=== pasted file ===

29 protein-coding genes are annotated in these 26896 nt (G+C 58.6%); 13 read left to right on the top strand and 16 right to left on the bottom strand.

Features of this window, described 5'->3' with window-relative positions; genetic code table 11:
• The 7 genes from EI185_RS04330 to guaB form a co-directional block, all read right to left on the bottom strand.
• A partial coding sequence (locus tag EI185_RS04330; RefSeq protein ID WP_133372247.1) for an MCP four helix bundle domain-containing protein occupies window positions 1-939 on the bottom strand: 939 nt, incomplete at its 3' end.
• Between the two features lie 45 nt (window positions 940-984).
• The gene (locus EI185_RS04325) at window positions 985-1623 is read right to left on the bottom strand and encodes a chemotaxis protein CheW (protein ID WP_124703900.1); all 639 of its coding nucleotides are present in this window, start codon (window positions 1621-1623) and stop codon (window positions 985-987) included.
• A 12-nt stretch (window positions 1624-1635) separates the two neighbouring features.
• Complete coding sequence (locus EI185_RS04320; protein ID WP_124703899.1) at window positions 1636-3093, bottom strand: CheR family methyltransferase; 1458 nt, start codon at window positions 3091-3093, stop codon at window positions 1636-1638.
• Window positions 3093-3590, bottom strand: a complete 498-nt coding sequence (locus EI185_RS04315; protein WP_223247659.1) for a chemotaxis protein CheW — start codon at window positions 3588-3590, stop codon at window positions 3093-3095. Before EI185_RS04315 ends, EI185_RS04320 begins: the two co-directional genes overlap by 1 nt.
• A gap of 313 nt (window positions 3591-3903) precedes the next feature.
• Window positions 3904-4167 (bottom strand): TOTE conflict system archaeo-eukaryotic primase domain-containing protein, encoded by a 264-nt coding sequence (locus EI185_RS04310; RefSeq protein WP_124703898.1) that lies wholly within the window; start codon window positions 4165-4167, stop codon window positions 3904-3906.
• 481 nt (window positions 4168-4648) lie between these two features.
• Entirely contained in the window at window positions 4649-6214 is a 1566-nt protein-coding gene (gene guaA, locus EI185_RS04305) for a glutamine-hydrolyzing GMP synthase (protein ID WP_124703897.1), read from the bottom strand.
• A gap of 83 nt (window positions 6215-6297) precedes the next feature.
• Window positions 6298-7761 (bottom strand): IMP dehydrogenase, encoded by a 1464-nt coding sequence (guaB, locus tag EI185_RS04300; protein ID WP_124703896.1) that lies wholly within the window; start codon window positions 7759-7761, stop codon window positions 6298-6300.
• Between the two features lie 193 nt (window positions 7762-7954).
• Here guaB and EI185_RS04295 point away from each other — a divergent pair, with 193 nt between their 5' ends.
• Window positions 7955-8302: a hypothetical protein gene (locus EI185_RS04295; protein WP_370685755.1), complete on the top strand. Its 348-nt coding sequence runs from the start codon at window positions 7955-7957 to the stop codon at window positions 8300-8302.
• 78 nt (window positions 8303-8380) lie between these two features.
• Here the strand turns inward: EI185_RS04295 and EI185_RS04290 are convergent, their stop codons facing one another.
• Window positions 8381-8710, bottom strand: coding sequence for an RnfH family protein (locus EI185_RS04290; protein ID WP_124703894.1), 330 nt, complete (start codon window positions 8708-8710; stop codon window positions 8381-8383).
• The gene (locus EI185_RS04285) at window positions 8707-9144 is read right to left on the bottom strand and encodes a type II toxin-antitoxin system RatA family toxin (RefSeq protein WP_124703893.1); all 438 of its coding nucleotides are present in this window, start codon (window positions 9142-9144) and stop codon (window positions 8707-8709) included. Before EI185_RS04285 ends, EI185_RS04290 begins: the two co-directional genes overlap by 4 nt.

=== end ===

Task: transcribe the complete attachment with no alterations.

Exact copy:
29 protein-coding genes are annotated in these 26896 nt (G+C 58.6%); 13 read left to right on the top strand and 16 right to left on the bottom strand.

Features of this window, described 5'->3' with window-relative positions; genetic code table 11:
• The 7 genes from EI185_RS04330 to guaB form a co-directional block, all read right to left on the bottom strand.
• A partial coding sequence (locus tag EI185_RS04330; RefSeq protein ID WP_133372247.1) for an MCP four helix bundle domain-containing protein occupies window positions 1-939 on the bottom strand: 939 nt, incomplete at its 3' end.
• Between the two features lie 45 nt (window positions 940-984).
• The gene (locus EI185_RS04325) at window positions 985-1623 is read right to left on the bottom strand and encodes a chemotaxis protein CheW (protein ID WP_124703900.1); all 639 of its coding nucleotides are present in this window, start codon (window positions 1621-1623) and stop codon (window positions 985-987) included.
• A 12-nt stretch (window positions 1624-1635) separates the two neighbouring features.
• Complete coding sequence (locus EI185_RS04320; protein ID WP_124703899.1) at window positions 1636-3093, bottom strand: CheR family methyltransferase; 1458 nt, start codon at window positions 3091-3093, stop codon at window positions 1636-1638.
• Window positions 3093-3590, bottom strand: a complete 498-nt coding sequence (locus EI185_RS04315; protein WP_223247659.1) for a chemotaxis protein CheW — start codon at window positions 3588-3590, stop codon at window positions 3093-3095. Before EI185_RS04315 ends, EI185_RS04320 begins: the two co-directional genes overlap by 1 nt.
• A gap of 313 nt (window positions 3591-3903) precedes the next feature.
• Window positions 3904-4167 (bottom strand): TOTE conflict system archaeo-eukaryotic primase domain-containing protein, encoded by a 264-nt coding sequence (locus EI185_RS04310; RefSeq protein WP_124703898.1) that lies wholly within the window; start codon window positions 4165-4167, stop codon window positions 3904-3906.
• 481 nt (window positions 4168-4648) lie between these two features.
• Entirely contained in the window at window positions 4649-6214 is a 1566-nt protein-coding gene (gene guaA, locus EI185_RS04305) for a glutamine-hydrolyzing GMP synthase (protein ID WP_124703897.1), read from the bottom strand.
• A gap of 83 nt (window positions 6215-6297) precedes the next feature.
• Window positions 6298-7761 (bottom strand): IMP dehydrogenase, encoded by a 1464-nt coding sequence (guaB, locus tag EI185_RS04300; protein ID WP_124703896.1) that lies wholly within the window; start codon window positions 7759-7761, stop codon window positions 6298-6300.
• Between the two features lie 193 nt (window positions 7762-7954).
• Here guaB and EI185_RS04295 point away from each other — a divergent pair, with 193 nt between their 5' ends.
• Window positions 7955-8302: a hypothetical protein gene (locus EI185_RS04295; protein WP_370685755.1), complete on the top strand. Its 348-nt coding sequence runs from the start codon at window positions 7955-7957 to the stop codon at window positions 8300-8302.
• 78 nt (window positions 8303-8380) lie between these two features.
• Here the strand turns inward: EI185_RS04295 and EI185_RS04290 are convergent, their stop codons facing one another.
• Window positions 8381-8710, bottom strand: coding sequence for an RnfH family protein (locus EI185_RS04290; protein ID WP_124703894.1), 330 nt, complete (start codon window positions 8708-8710; stop codon window positions 8381-8383).
• The gene (locus EI185_RS04285) at window positions 8707-9144 is read right to left on the bottom strand and encodes a type II toxin-antitoxin system RatA family toxin (RefSeq protein WP_124703893.1); all 438 of its coding nucleotides are present in this window, start codon (window positions 9142-9144) and stop codon (window positions 8707-8709) included. Before EI185_RS04285 ends, EI185_RS04290 begins: the two co-directional genes overlap by 4 nt.